Friday, 2 November 2012

File Permissions

File Permissions

Working with files and directories in linux is difficult if you don't know about the file permissions of the linux system. In this post, we will learn about the file permissions and advanced file permissions.

There are three types of file permissions:


To see the, if the directory contains which of the items, we use the command:

# ls directory_name

also to see the file permissions, we use :

# ls -l directory_name

For example:

drwxrwxr-x 3 john john 4096 Oct 20 17:00 Music/

In this case, d stands for directory r stands for Read permission w stands for write permission and x stands for execute permission.

Here three rwx stands for three persons:

first for user, second for group and third for others.

User is one who is John in above example, group is also john, and the permission is applied on directory Music .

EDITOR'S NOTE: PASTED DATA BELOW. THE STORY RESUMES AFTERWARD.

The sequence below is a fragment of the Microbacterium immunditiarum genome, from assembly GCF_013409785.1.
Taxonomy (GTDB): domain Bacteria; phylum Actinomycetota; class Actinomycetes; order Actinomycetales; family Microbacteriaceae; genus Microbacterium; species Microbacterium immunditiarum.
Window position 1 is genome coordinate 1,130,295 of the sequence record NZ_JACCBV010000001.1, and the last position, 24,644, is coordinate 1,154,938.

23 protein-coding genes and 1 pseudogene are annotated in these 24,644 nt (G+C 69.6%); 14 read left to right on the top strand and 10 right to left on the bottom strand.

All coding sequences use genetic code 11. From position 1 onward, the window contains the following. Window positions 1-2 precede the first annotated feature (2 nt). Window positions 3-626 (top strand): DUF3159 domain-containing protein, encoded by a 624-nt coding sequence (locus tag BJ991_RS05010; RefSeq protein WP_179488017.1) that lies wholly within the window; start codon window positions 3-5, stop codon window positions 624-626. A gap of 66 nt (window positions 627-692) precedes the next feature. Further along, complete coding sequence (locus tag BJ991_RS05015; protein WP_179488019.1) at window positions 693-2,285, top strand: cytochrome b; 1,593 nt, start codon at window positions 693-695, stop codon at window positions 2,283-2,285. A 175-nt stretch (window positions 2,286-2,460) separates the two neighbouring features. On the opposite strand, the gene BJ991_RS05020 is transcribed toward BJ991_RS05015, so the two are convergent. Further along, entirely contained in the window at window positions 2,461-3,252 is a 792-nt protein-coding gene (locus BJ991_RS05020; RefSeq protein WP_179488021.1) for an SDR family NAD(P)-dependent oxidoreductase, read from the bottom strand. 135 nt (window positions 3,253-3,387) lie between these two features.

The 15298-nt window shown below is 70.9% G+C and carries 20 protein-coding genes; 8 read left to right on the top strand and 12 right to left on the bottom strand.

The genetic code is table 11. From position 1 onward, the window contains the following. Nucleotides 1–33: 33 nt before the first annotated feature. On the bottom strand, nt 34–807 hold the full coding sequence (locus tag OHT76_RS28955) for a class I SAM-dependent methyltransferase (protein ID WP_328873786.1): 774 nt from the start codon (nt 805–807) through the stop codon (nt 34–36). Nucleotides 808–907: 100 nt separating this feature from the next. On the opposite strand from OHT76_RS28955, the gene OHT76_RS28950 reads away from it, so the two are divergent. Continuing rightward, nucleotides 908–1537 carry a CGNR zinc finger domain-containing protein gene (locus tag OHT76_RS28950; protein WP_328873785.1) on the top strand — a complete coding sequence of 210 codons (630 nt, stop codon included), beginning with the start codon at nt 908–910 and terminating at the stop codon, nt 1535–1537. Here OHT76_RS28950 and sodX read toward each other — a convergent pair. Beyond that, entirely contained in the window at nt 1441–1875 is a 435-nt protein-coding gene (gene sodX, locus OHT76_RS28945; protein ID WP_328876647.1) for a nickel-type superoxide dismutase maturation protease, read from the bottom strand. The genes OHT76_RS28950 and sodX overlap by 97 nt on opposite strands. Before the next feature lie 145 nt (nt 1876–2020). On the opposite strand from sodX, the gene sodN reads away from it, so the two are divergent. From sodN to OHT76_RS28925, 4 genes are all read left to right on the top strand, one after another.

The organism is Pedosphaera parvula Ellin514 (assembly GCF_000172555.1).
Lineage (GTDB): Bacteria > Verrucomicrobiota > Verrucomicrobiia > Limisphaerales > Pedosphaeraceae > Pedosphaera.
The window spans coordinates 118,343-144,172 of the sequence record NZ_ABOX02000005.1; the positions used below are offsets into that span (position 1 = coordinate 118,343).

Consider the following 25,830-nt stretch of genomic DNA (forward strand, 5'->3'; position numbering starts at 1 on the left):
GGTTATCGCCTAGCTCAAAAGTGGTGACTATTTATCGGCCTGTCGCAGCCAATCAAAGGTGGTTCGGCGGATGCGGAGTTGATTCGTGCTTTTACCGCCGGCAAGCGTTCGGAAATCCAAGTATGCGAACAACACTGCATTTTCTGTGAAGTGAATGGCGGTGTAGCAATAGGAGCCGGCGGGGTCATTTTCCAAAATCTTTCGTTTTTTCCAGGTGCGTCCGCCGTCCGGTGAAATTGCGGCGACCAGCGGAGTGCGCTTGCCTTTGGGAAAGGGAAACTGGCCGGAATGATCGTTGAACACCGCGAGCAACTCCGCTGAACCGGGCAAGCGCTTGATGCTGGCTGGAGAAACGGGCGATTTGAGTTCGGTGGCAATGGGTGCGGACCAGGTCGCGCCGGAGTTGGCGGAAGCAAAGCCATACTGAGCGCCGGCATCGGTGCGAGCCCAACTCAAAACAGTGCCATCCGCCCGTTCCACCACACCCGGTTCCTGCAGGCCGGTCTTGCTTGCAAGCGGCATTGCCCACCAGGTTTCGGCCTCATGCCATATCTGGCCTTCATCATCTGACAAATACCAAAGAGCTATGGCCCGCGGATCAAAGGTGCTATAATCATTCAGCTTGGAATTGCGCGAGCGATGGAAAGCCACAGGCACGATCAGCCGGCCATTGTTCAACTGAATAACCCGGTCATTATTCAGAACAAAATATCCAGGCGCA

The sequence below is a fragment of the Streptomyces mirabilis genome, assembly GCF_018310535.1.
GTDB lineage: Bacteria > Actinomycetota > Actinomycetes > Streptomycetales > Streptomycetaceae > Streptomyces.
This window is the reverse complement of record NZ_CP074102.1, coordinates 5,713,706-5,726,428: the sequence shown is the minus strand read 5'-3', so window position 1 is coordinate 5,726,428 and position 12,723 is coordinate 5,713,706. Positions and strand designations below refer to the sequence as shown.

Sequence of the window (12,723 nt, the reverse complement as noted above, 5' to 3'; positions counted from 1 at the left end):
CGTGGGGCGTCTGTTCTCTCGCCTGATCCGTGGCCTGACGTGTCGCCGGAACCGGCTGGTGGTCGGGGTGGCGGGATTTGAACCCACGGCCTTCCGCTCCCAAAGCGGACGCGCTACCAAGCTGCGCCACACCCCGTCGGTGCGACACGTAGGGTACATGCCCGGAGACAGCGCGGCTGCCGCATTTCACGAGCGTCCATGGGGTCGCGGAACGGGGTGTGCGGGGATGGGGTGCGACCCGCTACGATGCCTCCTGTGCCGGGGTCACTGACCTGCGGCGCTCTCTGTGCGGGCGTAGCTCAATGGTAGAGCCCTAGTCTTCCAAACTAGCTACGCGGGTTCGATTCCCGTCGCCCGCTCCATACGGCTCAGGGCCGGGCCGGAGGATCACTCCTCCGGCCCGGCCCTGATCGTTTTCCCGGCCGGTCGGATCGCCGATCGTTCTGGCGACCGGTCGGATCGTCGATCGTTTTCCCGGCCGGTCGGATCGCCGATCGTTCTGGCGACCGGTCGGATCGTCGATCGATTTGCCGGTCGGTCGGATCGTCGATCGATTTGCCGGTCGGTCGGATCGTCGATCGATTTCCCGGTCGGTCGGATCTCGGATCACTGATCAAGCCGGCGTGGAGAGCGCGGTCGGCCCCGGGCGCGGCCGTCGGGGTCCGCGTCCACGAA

The main command for changing the file permissions in redhat is:

# chmod 777 filename

Here permission is 777 in which first 7 for user second 7 for group and last 7 for others.

Now what is the meaning of 7.

At the beginning of the post I write:


for read, 4 for write 2 , for execute 1

means if we want to give full permissions add all the three. 4+2+1=7

If don't want to give write permission then


Similarly different combinations can be made as.

# chmod 751 filename

In this way, we can customize the permissions.

Also, there is another useful permission known as FACL.


Using this tool we can assign special permission to a single user. We can allow or deny users for accessing particular items.

This tool can be used using command:

# getfacl filename

This command shows the special permissions on filename.

To apply permissions, we can use following command:

# setfacl -m u:username:rwx filename

#setfacl -m u:username:r-- filename

To remove these permissions use command:

# setfacl -x u:username:rwx filename

For more information, use mannuals using man command.

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